Next on the list of attractive features is the 4-head design of the PCM-2700. Most DAT machines are of 2-head design -- one record/playback head for each channel. The PCM-2700 adds an additional playback head for each channel which provides monitoring of the playback signal during recording. This is important in the production studio if you're mixing to DAT and have any processing (like a compressor/limiter) in between the console and the DAT. Monitoring playback during recording ensures you that you're recording what you think you are. This 4-head design is similar to the 3-head format of a standard 2-track reel-to-reel which brings to mind the question of "tape echo." Yes, you can get tape echo from this unit, but it's not quite the same as what you get when you crank up the playback of a reel-to-reel during recording. To begin with, in the Standard Play mode (48 or 44.1kHz), the delay is very short -- approximately 120ms. That translates to about eight repeats per second. In the Long Play mode, you get about four repeats per second with the delay at about 240ms. In comparison, the "tape echo" delay of the PCM-2700 in Long Play mode is still not as long as the delay of an analog reel running at 7.5 ips.

The other interesting feature of DAT "tape echo" is that you're feeding an extremely clean, digitally recorded signal back into the input. So, instead of tape echo that slowly drops in level as the noise level rises, you get consistent, clean repeats of the input, and it goes on and on and on. The only way to get the "fade away" effect of tape echo is to actually drop the level of feedback at the console. The effect is really no more interesting that analog tape echo, but, nevertheless, you can get it. Most important is the ability to monitor playback while recording.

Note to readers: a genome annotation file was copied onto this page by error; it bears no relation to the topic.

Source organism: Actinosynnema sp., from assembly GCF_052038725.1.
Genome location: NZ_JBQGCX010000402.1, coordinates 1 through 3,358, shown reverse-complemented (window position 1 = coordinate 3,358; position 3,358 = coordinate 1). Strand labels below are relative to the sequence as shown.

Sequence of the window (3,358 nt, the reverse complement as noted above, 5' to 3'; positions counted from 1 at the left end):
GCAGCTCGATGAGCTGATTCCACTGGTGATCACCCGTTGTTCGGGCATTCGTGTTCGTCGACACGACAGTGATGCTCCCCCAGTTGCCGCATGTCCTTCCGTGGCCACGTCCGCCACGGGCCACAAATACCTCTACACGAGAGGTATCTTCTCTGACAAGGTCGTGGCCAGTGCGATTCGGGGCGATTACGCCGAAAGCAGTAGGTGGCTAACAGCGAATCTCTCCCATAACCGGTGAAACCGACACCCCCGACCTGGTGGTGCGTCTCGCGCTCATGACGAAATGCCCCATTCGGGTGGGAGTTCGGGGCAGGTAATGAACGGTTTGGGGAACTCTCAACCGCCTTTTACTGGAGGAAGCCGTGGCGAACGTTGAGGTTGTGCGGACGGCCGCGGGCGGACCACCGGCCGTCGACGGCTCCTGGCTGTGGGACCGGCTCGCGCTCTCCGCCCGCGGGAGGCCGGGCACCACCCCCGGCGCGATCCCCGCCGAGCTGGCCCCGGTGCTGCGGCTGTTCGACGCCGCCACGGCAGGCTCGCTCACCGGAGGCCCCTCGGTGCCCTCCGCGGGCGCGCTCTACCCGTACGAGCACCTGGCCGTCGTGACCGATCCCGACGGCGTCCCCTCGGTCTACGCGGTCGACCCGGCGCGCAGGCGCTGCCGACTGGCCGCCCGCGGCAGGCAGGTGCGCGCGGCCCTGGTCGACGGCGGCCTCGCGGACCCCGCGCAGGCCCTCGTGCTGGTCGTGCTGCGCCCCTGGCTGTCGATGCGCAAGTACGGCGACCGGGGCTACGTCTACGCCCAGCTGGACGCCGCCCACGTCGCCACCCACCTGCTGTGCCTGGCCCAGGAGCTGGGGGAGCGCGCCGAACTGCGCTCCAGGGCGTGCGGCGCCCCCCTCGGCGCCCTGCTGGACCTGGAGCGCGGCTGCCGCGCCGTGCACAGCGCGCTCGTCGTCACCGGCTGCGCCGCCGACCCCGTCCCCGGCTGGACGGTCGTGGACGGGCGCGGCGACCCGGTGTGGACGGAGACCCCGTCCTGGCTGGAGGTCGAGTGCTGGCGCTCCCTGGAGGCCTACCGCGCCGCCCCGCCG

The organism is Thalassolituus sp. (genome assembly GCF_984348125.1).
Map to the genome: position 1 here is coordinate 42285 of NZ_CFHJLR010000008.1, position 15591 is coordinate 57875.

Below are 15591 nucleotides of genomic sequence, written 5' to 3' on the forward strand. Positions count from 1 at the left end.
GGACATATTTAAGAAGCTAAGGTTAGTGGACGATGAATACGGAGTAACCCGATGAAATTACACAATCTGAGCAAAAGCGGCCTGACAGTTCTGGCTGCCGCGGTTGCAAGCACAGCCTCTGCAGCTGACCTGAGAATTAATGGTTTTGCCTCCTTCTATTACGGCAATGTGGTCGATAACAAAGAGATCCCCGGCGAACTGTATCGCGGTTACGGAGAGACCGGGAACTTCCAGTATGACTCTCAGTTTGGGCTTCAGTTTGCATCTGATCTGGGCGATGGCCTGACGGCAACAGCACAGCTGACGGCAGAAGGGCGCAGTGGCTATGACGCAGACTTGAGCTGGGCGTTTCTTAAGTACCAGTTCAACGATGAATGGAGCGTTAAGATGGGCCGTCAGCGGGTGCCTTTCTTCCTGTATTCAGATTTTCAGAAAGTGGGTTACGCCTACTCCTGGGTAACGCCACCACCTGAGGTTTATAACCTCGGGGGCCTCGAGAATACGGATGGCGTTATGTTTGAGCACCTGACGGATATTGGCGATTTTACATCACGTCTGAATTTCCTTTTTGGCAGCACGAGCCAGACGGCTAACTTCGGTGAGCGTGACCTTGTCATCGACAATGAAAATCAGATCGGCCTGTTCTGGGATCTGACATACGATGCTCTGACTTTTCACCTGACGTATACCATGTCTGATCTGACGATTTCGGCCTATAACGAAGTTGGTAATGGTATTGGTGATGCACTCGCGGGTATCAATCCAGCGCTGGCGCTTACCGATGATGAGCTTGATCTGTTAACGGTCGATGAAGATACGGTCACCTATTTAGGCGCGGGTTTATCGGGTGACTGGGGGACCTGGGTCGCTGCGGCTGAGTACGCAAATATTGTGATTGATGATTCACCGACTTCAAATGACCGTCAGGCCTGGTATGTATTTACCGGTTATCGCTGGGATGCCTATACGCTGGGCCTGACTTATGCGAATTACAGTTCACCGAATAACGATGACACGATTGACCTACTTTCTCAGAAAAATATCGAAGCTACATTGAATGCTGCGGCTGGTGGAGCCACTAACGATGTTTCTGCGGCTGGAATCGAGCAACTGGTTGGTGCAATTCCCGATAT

Another nice feature of the PCM-2700 is the built-in date function. If you keep track of when spots and promos are mastered to DAT, you'll appreciate the unit's ability to automatically "stamp" each recording with the current date and time from an internal clock that is set upon installation. (A battery backup retains clock/date settings for about five years even when the unit is shut off.)

Most of the other features are either technical or minor in nature, and we'll cover those as we tour our front and rear panels. Beginning on the left side of the front panel, beneath the power ON/OFF switch, is the remote Sensor. The PCM-2700 comes with a wireless remote, and an optional wired remote is available. One of the switches below the sensor selects wired or wireless remote control. Virtually all the buttons on the front panel are on the wireless remote control. Also, the wireless control adds a "music scan" function. The optional, wired remote (RMD7100) only has tape transport controls and an INPUT MONITOR button.

Under the remote wired/wireless switch is the INPUT SELECTOR switch. When on "Digital," the unit will record whatever is connected to the digital input on the rear panel. When the analog inputs are used, the switch is moved to "Analog" and selects sampling frequencies of 44.1kHz or 48kHz. (32kHz sampling frequency is selected by engaging the Long Play mode.)